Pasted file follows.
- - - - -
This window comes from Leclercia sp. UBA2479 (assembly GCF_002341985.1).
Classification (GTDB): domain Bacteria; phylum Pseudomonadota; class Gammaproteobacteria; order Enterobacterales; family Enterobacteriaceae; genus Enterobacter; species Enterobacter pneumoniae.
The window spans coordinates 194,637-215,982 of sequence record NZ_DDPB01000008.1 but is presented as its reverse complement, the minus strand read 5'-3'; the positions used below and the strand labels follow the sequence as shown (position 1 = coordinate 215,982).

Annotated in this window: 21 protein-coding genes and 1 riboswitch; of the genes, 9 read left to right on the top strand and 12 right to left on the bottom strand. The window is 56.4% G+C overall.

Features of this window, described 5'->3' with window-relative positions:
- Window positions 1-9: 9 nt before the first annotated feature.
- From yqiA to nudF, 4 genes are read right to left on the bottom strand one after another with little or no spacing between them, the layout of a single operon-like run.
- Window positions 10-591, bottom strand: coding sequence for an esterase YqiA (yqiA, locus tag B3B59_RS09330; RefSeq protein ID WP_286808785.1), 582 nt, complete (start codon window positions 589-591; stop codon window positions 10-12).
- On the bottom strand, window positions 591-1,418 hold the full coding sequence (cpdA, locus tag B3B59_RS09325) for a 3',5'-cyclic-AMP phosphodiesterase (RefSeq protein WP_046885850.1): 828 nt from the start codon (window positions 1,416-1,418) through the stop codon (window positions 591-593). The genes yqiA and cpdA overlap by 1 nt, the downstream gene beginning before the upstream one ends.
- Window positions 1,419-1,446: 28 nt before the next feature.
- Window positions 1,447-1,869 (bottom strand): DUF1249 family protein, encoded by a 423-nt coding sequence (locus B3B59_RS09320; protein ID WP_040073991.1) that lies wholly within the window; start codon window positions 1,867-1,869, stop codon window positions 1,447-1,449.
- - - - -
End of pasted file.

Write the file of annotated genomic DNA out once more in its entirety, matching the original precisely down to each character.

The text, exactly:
This window comes from Leclercia sp. UBA2479 (assembly GCF_002341985.1).
Classification (GTDB): domain Bacteria; phylum Pseudomonadota; class Gammaproteobacteria; order Enterobacterales; family Enterobacteriaceae; genus Enterobacter; species Enterobacter pneumoniae.
The window spans coordinates 194,637-215,982 of sequence record NZ_DDPB01000008.1 but is presented as its reverse complement, the minus strand read 5'-3'; the positions used below and the strand labels follow the sequence as shown (position 1 = coordinate 215,982).

Annotated in this window: 21 protein-coding genes and 1 riboswitch; of the genes, 9 read left to right on the top strand and 12 right to left on the bottom strand. The window is 56.4% G+C overall.

Features of this window, described 5'->3' with window-relative positions:
- Window positions 1-9: 9 nt before the first annotated feature.
- From yqiA to nudF, 4 genes are read right to left on the bottom strand one after another with little or no spacing between them, the layout of a single operon-like run.
- Window positions 10-591, bottom strand: coding sequence for an esterase YqiA (yqiA, locus tag B3B59_RS09330; RefSeq protein ID WP_286808785.1), 582 nt, complete (start codon window positions 589-591; stop codon window positions 10-12).
- On the bottom strand, window positions 591-1,418 hold the full coding sequence (cpdA, locus tag B3B59_RS09325) for a 3',5'-cyclic-AMP phosphodiesterase (RefSeq protein WP_046885850.1): 828 nt from the start codon (window positions 1,416-1,418) through the stop codon (window positions 591-593). The genes yqiA and cpdA overlap by 1 nt, the downstream gene beginning before the upstream one ends.
- Window positions 1,419-1,446: 28 nt before the next feature.
- Window positions 1,447-1,869 (bottom strand): DUF1249 family protein, encoded by a 423-nt coding sequence (locus B3B59_RS09320; protein ID WP_040073991.1) that lies wholly within the window; start codon window positions 1,867-1,869, stop codon window positions 1,447-1,449.